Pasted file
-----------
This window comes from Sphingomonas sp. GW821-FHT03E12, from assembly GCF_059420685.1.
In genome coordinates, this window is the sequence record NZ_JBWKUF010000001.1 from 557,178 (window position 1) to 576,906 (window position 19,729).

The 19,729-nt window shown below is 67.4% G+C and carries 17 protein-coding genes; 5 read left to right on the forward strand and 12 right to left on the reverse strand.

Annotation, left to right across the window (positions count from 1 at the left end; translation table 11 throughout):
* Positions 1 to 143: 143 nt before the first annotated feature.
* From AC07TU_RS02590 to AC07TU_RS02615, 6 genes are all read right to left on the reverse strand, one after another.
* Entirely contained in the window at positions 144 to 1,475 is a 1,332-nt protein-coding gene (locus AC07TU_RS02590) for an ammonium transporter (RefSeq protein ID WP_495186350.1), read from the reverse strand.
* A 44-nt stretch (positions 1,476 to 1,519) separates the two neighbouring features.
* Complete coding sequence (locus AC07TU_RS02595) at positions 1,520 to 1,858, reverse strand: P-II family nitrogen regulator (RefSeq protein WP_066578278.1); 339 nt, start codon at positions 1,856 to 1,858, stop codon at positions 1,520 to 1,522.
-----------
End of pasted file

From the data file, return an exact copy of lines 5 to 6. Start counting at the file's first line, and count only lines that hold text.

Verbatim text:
* Positions 1 to 143: 143 nt before the first annotated feature.
* From AC07TU_RS02590 to AC07TU_RS02615, 6 genes are all read right to left on the reverse strand, one after another.